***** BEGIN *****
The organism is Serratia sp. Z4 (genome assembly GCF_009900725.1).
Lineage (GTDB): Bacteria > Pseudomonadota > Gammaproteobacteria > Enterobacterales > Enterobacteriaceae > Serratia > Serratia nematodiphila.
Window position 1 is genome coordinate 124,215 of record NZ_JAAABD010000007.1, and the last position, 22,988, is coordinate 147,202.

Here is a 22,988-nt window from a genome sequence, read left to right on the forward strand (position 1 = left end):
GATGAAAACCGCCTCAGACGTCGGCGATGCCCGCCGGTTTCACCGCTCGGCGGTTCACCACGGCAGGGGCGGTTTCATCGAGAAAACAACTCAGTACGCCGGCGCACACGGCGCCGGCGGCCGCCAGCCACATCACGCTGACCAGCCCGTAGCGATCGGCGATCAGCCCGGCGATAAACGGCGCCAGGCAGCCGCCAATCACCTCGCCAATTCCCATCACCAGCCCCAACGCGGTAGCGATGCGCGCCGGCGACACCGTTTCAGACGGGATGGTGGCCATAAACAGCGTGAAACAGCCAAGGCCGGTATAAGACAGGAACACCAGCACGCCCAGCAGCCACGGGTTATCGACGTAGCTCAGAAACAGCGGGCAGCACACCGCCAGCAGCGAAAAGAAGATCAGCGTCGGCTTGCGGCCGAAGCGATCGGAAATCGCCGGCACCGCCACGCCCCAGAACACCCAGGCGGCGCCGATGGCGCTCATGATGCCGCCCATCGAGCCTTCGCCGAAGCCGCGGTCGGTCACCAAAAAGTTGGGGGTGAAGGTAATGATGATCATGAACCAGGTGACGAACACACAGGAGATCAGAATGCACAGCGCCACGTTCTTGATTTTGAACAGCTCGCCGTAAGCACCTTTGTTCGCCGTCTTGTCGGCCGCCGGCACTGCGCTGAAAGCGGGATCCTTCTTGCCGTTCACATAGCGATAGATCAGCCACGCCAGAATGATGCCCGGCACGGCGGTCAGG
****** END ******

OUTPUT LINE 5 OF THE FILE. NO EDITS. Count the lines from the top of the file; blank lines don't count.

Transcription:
GATGAAAACCGCCTCAGACGTCGGCGATGCCCGCCGGTTTCACCGCTCGGCGGTTCACCACGGCAGGGGCGGTTTCATCGAGAAAACAACTCAGTACGCCGGCGCACACGGCGCCGGCGGCCGCCAGCCACATCACGCTGACCAGCCCGTAGCGATCGGCGATCAGCCCGGCGATAAACGGCGCCAGGCAGCCGCCAATCACCTCGCCAATTCCCATCACCAGCCCCAACGCGGTAGCGATGCGCGCCGGCGACACCGTTTCAGACGGGATGGTGGCCATAAACAGCGTGAAACAGCCAAGGCCGGTATAAGACAGGAACACCAGCACGCCCAGCAGCCACGGGTTATCGACGTAGCTCAGAAACAGCGGGCAGCACACCGCCAGCAGCGAAAAGAAGATCAGCGTCGGCTTGCGGCCGAAGCGATCGGAAATCGCCGGCACCGCCACGCCCCAGAACACCCAGGCGGCGCCGATGGCGCTCATGATGCCGCCCATCGAGCCTTCGCCGAAGCCGCGGTCGGTCACCAAAAAGTTGGGGGTGAAGGTAATGATGATCATGAACCAGGTGACGAACACACAGGAGATCAGAATGCACAGCGCCACGTTCTTGATTTTGAACAGCTCGCCGTAAGCACCTTTGTTCGCCGTCTTGTCGGCCGCCGGCACTGCGCTGAAAGCGGGATCCTTCTTGCCGTTCACATAGCGATAGATCAGCCACGCCAGAATGATGCCCGGCACGGCGGTCAGG